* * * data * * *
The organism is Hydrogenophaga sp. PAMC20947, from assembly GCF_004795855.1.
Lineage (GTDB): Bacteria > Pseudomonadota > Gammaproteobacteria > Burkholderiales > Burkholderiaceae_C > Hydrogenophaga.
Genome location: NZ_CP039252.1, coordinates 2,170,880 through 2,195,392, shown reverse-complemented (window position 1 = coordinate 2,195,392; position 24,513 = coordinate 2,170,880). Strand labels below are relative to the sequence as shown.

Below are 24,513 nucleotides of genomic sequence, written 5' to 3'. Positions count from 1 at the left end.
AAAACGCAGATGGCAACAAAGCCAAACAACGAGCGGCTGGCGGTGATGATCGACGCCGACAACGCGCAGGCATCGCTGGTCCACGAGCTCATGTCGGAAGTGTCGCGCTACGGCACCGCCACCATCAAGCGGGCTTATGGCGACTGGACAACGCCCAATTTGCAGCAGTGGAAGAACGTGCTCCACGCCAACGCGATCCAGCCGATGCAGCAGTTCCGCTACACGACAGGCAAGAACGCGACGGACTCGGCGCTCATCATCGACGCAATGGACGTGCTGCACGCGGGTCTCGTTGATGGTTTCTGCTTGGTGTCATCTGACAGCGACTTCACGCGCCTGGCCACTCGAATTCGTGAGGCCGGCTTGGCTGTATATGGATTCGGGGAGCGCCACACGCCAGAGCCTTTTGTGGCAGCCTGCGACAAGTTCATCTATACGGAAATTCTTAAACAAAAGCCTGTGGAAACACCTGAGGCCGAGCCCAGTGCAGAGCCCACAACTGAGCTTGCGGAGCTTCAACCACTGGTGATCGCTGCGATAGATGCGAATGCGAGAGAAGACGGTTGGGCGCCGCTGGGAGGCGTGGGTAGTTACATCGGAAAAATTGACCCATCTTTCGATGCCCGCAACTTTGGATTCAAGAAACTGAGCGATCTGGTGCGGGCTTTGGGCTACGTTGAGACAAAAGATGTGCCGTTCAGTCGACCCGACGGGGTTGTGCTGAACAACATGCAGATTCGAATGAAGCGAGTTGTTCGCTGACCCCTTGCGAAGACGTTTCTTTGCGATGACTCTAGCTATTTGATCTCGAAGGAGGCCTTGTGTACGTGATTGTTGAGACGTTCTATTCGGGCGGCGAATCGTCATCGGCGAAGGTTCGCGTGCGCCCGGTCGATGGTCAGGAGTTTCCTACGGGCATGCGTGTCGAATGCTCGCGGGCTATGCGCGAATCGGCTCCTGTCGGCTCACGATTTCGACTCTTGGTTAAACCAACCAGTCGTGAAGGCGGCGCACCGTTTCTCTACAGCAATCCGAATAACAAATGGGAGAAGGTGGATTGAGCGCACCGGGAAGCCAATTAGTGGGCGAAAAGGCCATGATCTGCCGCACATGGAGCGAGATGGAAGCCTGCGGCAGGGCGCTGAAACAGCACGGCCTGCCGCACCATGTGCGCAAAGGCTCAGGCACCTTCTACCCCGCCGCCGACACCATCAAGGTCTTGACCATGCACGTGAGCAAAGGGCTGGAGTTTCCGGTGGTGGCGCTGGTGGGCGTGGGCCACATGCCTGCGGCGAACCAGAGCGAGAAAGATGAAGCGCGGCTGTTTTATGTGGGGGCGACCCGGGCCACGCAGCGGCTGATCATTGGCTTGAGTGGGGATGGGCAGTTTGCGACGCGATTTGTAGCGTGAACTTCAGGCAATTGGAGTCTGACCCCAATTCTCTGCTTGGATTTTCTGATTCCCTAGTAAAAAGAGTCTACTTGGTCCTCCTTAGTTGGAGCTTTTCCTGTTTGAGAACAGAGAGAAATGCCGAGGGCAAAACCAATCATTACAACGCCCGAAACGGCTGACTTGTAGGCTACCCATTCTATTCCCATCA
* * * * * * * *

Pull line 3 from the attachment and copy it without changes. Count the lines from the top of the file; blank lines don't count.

Genome location: NZ_CP039252.1, coordinates 2,170,880 through 2,195,392, shown reverse-complemented (window position 1 = coordinate 2,195,392; position 24,513 = coordinate 2,170,880). Strand labels below are relative to the sequence as shown.